Brazilian JiuJitsu

How to Choose a Brazilian JiuJitsu School

Brazilian JiuJitsu is a specialized activity, and it takes some time after diving in to begin to understand what it really is. The difference between a great school and a place that is lacking in one or more ways can be hard for a beginner to judge. By the time a new student figures out that their gym is not a legitimate BJJ school, they may have wasted quite a bit of time and money, opened themselves up to unnecessary injury risk, created bad habits that can hold them back from learning good technique, and developed a false sense of security in their ability to defend themselves. In contrast, a great BJJ school can provide students safe training, physical fitness, solid self-defense skills, and a diverse social group that is supportive and encouraging.

Among the many good BJJ schools, there are differences. Some schools would be classified as self-defense or lifestyle gyms, and some as sport competition gyms, but most are a blend of styles and focus. Each school also attracts a different clientele, has a different atmosphere, training philosophy, schedule, and facilities. How is someone new to the sport able to evaluate the jiujitsu options in their area when they are interested in starting? There are a number of questions you can ask to help you find a legitimate gym that fits you well. 

Note: If you are new to jiujitsu, pause here and read my previous blog entry “What is Brazilian JiuJitsu?”. Having more understanding about what BJJ is will allow you to better grasp the need to spend your time training at a real gym that aligns with your interests.

Things to Consider and Questions to Ask

1) The Head Instructor’s credentials. This is the first thing to evaluate, and an easy place to cross the most lacking schools off your list. Do not waste your time learning from someone who is not qualified to lead a school. As jiujitsu has grown and matured, many cities now have schools headed by local black belt instructors. Earning a BJJ black belt generally a takes decade or more of dedicated study and training, and is not awarded lightly. Holding a black belt signifies that a person has studied and practiced long and hard, and their accomplishments have been recognized within the community. A black belt does not necessarily make someone a good person or a great teacher, but if they have attained this rank under a recognized and respected teacher above them, it is probably safe to move on to the next question.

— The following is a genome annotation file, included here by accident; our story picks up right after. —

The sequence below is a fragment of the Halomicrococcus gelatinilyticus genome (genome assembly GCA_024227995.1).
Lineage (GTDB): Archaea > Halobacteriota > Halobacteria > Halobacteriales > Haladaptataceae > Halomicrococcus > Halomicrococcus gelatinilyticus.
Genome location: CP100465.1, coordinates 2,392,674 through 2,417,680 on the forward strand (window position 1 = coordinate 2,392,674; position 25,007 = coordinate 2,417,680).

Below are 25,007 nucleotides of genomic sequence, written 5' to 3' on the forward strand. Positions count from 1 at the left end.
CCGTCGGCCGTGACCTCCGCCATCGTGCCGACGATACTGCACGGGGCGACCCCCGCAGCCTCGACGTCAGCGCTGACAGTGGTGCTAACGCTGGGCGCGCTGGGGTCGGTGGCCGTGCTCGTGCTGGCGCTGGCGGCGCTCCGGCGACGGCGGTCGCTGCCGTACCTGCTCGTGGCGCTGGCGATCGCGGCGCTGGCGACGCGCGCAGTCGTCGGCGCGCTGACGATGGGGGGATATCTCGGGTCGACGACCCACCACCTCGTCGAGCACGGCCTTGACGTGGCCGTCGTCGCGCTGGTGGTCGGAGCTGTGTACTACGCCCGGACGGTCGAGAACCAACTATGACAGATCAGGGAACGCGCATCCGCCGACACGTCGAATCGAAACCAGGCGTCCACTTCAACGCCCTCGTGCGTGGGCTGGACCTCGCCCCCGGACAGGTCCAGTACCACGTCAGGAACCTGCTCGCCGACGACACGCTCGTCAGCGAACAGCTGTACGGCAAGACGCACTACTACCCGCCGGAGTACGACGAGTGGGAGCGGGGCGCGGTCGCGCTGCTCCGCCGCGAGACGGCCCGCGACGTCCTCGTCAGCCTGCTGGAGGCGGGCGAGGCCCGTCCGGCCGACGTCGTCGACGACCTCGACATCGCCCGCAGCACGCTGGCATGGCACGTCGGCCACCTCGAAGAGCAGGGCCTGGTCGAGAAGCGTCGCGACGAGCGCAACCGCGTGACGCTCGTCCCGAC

Some newer schools may have brown or possibly even purple belt instructors teaching under an affiliated black belt instructor. Their black belt affiliate will help them progress their own learning, promote their students, and possibly in designing the curriculum. This can be a good situation if the instructor is motivated to continue their own progress, has regular contact with their professor above them, and is good at teaching. Considering a school with a head instructor lower than black belt could be appropriate if there are not other established schools in your area, or if the other local schools have atmospheres or focuses that are not comfortable for you.

One thing to know is that there are unqualified instructors operating schools to teach Brazilian JiuJitsu. It is not uncommon for white or blue belts to open gyms to teach some version of Brazilian JiuJitsu, or self-defense based on BJJ. These schools often use a small curriculum of memorized self-defense responses, and generally do not offer the live sparring that is a critical component of BJJ training. These instructors and their students have no reliable way to improve their skills over time because they are not training with skilled practitioners, and are not receiving live feedback from sparring. These schools take people’s time and money and can’t give much of value back. The instructors at schools such as this often do not have a deep enough understanding of the art to realize how much they do not know, so are unknowingly teaching techniques that are misapplied or in a manner that will not empower a person to use them if needed.